The key to accelerating these marketplaces will be standardisation. Whether the scale of this materialises though will depend on establishing a fair and transparent methodology by defining a data governance principle that ecosystem partners can rely on.

It’s sensible that marketplaces focus initially on non-personal data, which has a less inherent risk associated with it. The governance experience of how open data is handled and shared can be usefully drawn upon in this instance.

With ever increasing regulation around the use of personal data, it remains to be seen whether marketplaces can be equipped to handle the risks, transparency and due diligence that organisations need to assess before using these data types. Companies also need to ensure that data traded in this way still maintains its integrity, and that the “understanding” of the data and its value is not divorced from the data itself. If this can be achieved, then data marketplaces will have a significant impact on efforts to combat ongoing issues around the availability of data.

Responsible use of data at the heart of the operationalisation of AI, ML and NLP

Techniques such as ML, optimisation and NLP have demonstrated their worth during the Covid-19 crisis. They are providing vital insights and predictions about the spread of the virus and the effectiveness and impact of countermeasures. The way these technologies have been applied during the pandemic has demonstrated their potential on the world stage and will undoubtedly accelerate their adoption.
Yet these solutions are only as good as the data they’re fed. Standardisation will help ensure data is digestible, while advancements in synthetic data could help remove bias from datasets by ensuring they are adequately diverse. Along with this will come a focus on the data governance and transparency aspects of AI. There will be a move towards Responsible AI – which enables model transparency as an essential mechanism for protecting against poor decisions. It results in better human-machine collaboration and greater trust, driving adoption and alignment on decisions throughout the organisation.

The return of the business as data steward – Legislation and regulation is better connecting individuals to their personal information. It is now up to organisations to use this information and turn it into value for their customers in an easy and safe way. If organisations can demonstrate that they are able to store and use information responsibly, in a way that is accessible, easy to share and simple to withdraw at any point, they will win people’s trust. An opportunity then arises for these businesses to be a repository for people’s data.

Conclusion: creating a vibrant UK data economy

The coronavirus pandemic has caused so much disruption and completely changed the way we live, work and play. It’s challenged business models and significantly accelerated digital trends. However, at the same time, it has also demonstrated the value of taking a data-driven approach to solving some of society’s biggest issues.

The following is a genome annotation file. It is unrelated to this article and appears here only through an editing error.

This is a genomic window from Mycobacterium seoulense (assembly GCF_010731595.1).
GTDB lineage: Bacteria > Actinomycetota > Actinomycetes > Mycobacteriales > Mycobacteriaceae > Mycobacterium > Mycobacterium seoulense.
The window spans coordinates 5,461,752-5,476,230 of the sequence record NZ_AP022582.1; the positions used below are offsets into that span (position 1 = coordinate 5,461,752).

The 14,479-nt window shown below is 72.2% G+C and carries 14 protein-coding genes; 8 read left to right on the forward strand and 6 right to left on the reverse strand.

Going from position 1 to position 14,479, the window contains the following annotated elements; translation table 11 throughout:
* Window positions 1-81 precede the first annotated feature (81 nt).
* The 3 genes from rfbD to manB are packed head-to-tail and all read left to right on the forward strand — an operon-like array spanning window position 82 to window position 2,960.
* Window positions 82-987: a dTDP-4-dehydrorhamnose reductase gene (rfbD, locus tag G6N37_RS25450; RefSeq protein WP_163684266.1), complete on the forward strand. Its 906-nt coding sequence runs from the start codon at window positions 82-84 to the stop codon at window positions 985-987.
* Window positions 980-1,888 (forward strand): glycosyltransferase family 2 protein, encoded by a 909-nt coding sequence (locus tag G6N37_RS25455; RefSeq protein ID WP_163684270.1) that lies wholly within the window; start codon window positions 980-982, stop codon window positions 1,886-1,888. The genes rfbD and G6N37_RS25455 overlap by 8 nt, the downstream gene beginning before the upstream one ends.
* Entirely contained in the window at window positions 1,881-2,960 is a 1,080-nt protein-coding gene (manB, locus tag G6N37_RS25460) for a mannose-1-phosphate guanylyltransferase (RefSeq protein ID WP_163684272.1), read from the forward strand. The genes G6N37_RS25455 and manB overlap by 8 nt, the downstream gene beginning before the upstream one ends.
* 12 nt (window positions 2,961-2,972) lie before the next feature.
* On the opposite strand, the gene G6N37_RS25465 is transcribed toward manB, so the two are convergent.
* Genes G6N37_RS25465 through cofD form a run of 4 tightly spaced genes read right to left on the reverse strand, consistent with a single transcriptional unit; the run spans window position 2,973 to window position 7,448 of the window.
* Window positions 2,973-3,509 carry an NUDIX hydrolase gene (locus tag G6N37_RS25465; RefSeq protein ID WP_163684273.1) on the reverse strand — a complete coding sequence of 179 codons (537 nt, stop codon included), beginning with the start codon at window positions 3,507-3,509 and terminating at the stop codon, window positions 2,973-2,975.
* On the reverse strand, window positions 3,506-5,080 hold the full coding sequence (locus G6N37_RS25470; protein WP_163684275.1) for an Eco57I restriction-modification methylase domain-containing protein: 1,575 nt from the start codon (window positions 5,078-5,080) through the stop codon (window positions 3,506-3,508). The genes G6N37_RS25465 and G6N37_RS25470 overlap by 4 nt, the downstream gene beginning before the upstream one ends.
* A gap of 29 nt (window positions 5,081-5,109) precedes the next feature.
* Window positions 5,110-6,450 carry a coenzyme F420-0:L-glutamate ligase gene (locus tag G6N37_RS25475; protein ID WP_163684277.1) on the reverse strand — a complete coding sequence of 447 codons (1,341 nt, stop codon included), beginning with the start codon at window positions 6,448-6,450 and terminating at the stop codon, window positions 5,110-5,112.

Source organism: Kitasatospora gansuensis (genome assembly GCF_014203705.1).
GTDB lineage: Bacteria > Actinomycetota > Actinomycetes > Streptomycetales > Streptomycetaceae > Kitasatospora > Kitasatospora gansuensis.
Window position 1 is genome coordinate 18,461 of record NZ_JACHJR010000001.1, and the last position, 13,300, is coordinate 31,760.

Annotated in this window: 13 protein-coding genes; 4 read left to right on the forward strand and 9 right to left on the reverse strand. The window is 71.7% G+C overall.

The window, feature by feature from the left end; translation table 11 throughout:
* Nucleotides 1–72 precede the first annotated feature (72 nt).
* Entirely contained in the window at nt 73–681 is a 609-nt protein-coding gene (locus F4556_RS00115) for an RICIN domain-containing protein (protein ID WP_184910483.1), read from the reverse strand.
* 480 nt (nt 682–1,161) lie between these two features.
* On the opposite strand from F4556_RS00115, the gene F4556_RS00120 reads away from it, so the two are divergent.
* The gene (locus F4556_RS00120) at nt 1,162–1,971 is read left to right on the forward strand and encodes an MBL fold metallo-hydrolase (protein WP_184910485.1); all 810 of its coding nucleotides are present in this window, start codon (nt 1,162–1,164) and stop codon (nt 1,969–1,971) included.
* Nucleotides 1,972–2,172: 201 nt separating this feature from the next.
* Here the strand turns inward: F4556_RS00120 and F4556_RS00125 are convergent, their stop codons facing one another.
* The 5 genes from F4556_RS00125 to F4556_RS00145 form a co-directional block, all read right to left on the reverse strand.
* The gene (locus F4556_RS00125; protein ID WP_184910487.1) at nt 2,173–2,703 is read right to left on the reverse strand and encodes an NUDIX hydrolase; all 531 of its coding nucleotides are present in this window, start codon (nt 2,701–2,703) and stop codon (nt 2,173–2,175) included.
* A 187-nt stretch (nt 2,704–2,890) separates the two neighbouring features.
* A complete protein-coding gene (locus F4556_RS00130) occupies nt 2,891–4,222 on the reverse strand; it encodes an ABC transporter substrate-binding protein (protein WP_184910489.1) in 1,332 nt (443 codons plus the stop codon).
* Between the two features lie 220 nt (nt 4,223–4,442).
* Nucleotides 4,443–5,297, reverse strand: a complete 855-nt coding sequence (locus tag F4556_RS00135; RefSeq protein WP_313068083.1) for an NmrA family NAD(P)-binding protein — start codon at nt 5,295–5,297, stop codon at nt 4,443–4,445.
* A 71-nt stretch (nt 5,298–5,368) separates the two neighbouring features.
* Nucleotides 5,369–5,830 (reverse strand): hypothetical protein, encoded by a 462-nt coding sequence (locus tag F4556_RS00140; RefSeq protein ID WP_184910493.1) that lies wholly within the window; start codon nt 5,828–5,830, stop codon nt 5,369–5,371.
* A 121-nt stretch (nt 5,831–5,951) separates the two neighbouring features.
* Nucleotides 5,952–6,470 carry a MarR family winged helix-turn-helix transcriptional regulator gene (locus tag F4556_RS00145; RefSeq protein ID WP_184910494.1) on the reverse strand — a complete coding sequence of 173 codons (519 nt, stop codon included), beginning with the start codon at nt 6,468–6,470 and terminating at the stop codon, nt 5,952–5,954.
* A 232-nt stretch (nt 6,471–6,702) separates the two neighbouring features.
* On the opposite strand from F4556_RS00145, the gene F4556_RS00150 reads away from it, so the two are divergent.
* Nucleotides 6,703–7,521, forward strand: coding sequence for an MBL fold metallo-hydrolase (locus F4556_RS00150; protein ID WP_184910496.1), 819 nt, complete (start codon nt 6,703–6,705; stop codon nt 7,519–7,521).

In the right hands, combined with good judgment and expert knowledge, data gives us the insights to act with accuracy and speed, making a huge difference to people and the communities they live in.

Using relevant information to help us navigate the crisis has reminded us of the great value of data and technology in tackling even the biggest challenges. The benefits are far-reaching, provided it is used effectively and people’s privacy is respected.

The pandemic has also demonstrated the need for adaptability and flexibility in our approach to data. Moving forward, industry will need to work with government and regulators to ensure our regulatory framework can facilitate this and support in fostering an environment of innovation. There is opportunity to draw on best practice globally when considering options.

The Government’s new National Data Strategy offers a renewed focus on key actions organisations need to take to help build on the work which is already positioning the UK’s data industry as a world leader. However, we will need to devise and formulate an approach to data that is both acceptable to people – and meets the requirements of business. It will take efforts from all sides to achieve this, and deliver the solutions we have outlined in this paper.

The overarching principle that should underpin the UK Data Strategy has to be around design for use rather than prevention. Whilst we must recognise and respect the importance of data privacy, we should always commence our thinking from the point of positive facilitation of achieving our aim or objective, not the historical standpoint that we have seen in an EU context at times of prevention and restriction.

By implementing a flexible and innovative approach to data use, we also have to acknowledge that the benefits are much further reaching than the simple aim of boosting innovation.

Data science and data led technology is one of the most important growth industries of the future – both economically and in terms of appealing to talent wanting to work in the industry. In our own business, we have seen a 133 per cent growth in applicants for data science and analytics roles this year alone.

Consumers, meanwhile, are also embracing the use of new, helpful data. Over 1m customers use Open Banking, which allows greater control between different bank accounts. Four of the largest banks have Open Banking apps, as do several challenger banks. Cross account searches and access increased from 80.7m last July to 475m in July this year, showing popularity with users.

As the world becomes ever more connected, the sheer volume, range and variety of available data will continue to grow at a substantial rate. The ability to analyse and use it in the right way will show us its true value.

Britain needs to be at the forefront of the digital revolution, and it is encouraging to see the government state its ambition to become a global leader.

As we see increased standardisation, data skills built, people better motivated to share their data and safeguards put in place to maintain their long-term confidence, we will be able to deploy data in new, innovative ways that lead to the creation of a vibrant UK data economy.

As we see increased standardisation, tech skills built, consumers better motivated to share their data and safeguards put in place to maintain their long-term confidence, we will be able to deploy data in new, innovative ways that lead to the creation of a vibrant UK data economy.

Download paper